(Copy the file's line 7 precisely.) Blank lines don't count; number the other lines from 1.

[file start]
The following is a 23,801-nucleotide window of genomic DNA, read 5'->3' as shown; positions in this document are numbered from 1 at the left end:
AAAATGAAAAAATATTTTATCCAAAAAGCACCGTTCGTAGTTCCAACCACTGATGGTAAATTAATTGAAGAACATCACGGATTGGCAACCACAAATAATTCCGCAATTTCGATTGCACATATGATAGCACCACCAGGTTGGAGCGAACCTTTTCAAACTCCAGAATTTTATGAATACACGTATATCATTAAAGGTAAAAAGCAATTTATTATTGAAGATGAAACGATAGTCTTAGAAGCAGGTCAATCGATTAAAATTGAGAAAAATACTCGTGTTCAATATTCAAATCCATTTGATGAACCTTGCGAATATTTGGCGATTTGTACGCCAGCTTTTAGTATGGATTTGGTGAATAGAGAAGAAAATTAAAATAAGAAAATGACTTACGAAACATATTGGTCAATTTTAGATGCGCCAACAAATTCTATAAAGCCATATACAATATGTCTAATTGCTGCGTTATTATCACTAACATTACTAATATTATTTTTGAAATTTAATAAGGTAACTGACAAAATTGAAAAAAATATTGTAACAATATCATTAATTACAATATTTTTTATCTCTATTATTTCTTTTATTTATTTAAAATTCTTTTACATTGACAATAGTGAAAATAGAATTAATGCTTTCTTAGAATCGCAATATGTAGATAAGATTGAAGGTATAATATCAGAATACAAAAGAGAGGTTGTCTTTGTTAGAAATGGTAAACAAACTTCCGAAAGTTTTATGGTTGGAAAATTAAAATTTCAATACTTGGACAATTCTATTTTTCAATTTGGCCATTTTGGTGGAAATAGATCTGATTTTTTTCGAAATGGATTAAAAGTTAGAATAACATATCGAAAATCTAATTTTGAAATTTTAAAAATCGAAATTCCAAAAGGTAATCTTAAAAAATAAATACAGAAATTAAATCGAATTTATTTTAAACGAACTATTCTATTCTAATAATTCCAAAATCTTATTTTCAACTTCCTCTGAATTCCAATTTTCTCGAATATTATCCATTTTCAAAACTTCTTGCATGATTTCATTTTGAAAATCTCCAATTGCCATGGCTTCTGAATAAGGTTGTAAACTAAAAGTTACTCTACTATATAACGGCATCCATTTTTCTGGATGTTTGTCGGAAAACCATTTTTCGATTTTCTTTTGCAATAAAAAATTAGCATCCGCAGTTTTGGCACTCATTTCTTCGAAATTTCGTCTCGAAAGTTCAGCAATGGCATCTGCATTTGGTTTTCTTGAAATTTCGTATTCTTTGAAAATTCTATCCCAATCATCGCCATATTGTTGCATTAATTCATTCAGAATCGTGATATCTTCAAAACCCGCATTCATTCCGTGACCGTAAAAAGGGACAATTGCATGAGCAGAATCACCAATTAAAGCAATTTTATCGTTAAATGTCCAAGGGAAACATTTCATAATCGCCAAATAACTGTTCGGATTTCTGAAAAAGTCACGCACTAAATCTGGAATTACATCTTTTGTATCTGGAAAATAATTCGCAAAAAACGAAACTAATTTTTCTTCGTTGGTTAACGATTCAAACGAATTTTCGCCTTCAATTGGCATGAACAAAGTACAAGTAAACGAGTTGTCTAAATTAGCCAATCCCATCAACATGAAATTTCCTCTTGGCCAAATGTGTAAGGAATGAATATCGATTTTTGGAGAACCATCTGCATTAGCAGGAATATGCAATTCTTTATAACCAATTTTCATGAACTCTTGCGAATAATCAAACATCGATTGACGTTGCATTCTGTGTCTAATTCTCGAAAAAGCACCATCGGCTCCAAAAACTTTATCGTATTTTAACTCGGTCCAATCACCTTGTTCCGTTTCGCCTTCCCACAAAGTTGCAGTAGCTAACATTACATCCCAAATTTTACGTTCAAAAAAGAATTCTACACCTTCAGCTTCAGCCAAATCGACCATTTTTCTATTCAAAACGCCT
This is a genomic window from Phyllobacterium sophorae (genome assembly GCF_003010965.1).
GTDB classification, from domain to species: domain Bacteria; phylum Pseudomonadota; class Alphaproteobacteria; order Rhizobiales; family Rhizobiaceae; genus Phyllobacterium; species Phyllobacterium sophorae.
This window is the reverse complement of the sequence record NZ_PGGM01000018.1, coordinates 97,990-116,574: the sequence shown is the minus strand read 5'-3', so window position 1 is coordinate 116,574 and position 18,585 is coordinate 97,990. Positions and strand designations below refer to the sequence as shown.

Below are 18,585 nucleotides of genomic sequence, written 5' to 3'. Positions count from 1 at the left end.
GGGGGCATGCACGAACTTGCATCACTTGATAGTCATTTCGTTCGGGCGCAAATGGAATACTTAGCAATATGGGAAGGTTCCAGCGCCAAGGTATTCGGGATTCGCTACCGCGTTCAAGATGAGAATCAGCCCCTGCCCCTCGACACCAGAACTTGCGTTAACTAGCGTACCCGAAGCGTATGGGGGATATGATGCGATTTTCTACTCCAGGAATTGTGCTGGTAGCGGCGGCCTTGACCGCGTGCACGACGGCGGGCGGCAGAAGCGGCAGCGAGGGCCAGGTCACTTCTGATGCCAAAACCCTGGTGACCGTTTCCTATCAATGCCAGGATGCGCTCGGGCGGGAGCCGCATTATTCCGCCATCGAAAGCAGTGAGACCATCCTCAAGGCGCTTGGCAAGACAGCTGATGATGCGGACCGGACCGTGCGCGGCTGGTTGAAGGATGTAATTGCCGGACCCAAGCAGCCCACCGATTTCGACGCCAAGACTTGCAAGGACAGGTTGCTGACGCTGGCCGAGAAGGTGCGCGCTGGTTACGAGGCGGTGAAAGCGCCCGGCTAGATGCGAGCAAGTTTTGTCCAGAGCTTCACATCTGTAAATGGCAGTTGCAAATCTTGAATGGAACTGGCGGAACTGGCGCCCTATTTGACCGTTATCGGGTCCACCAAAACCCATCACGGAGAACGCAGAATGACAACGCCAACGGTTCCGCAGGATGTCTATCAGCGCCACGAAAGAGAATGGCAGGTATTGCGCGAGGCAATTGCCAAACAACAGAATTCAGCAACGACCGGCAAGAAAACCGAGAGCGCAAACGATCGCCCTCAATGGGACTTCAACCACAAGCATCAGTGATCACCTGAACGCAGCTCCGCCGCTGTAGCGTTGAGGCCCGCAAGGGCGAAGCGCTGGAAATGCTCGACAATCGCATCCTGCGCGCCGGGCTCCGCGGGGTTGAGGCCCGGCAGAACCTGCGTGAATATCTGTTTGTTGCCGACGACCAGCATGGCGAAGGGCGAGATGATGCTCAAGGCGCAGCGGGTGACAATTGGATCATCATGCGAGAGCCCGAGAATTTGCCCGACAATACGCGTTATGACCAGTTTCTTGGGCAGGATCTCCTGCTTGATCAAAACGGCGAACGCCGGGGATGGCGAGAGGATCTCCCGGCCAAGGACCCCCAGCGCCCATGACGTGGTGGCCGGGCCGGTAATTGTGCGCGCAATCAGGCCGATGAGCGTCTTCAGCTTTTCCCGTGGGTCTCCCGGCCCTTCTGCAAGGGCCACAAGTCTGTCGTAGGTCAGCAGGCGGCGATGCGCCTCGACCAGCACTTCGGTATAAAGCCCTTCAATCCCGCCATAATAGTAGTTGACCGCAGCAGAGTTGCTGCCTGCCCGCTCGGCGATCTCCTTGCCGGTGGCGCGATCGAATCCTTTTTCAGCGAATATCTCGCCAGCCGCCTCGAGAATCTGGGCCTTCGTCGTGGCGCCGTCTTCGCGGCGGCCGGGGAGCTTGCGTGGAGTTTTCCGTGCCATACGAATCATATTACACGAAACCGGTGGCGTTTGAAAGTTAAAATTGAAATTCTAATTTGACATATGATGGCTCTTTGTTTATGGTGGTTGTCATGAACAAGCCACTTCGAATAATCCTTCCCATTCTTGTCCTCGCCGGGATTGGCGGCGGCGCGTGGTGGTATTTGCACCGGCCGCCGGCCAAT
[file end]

GGGGGCATGCACGAACTTGCATCACTTGATAGTCATTTCGTTCGGGCGCAAATGGAATACTTAGCAATATGGGAAGGTTCCAGCGCCAAGGTATTCGGGATTCGCTACCGCGTTCAAGATGAGAATCAGCCCCTGCCCCTCGACACCAGAACTTGCGTTAACTAGCGTACCCGAAGCGTATGGGGGATATGATGCGATTTTCTACTCCAGGAATTGTGCTGGTAGCGGCGGCCTTGACCGCGTGCACGACGGCGGGCGGCAGAAGCGGCAGCGAGGGCCAGGTCACTTCTGATGCCAAAACCCTGGTGACCGTTTCCTATCAATGCCAGGATGCGCTCGGGCGGGAGCCGCATTATTCCGCCATCGAAAGCAGTGAGACCATCCTCAAGGCGCTTGGCAAGACAGCTGATGATGCGGACCGGACCGTGCGCGGCTGGTTGAAGGATGTAATTGCCGGACCCAAGCAGCCCACCGATTTCGACGCCAAGACTTGCAAGGACAGGTTGCTGACGCTGGCCGAGAAGGTGCGCGCTGGTTACGAGGCGGTGAAAGCGCCCGGCTAGATGCGAGCAAGTTTTGTCCAGAGCTTCACATCTGTAAATGGCAGTTGCAAATCTTGAATGGAACTGGCGGAACTGGCGCCCTATTTGACCGTTATCGGGTCCACCAAAACCCATCACGGAGAACGCAGAATGACAACGCCAACGGTTCCGCAGGATGTCTATCAGCGCCACGAAAGAGAATGGCAGGTATTGCGCGAGGCAATTGCCAAACAACAGAATTCAGCAACGACCGGCAAGAAAACCGAGAGCGCAAACGATCGCCCTCAATGGGACTTCAACCACAAGCATCAGTGATCACCTGAACGCAGCTCCGCCGCTGTAGCGTTGAGGCCCGCAAGGGCGAAGCGCTGGAAATGCTCGACAATCGCATCCTGCGCGCCGGGCTCCGCGGGGTTGAGGCCCGGCAGAACCTGCGTGAATATCTGTTTGTTGCCGACGACCAGCATGGCGAAGGGCGAGATGATGCTCAAGGCGCAGCGGGTGACAATTGGATCATCATGCGAGAGCCCGAGAATTTGCCCGACAATACGCGTTATGACCAGTTTCTTGGGCAGGATCTCCTGCTTGATCAAAACGGCGAACGCCGGGGATGGCGAGAGGATCTCCCGGCCAAGGACCCCCAGCGCCCATGACGTGGTGGCCGGGCCGGTAATTGTGCGCGCAATCAGGCCGATGAGCGTCTTCAGCTTTTCCCGTGGGTCTCCCGGCCCTTCTGCAAGGGCCACAAGTCTGTCGTAGGTCAGCAGGCGGCGATGCGCCTCGACCAGCACTTCGGTATAAAGCCCTTCAATCCCGCCATAATAGTAGTTGACCGCAGCAGAGTTGCTGCCTGCCCGCTCGGCGATCTCCTTGCCGGTGGCGCGATCGAATCCTTTTTCAGCGAATATCTCGCCAGCCGCCTCGAGAATCTGGGCCTTCGTCGTGGCGCCGTCTTCGCGGCGGCCGGGGAGCTTGCGTGGAGTTTTCCGTGCCATACGAATCATATTACACGAAACCGGTGGCGTTTGAAAGTTAAAATTGAAATTCTAATTTGACATATGATGGCTCTTTGTTTATGGTGGTTGTCATGAACAAGCCACTTCGAATAATCCTTCCCATTCTTGTCCTCGCCGGGATTGGCGGCGGCGCGTGGTGGTATTTGCACCGGCCGCCGGCCAAT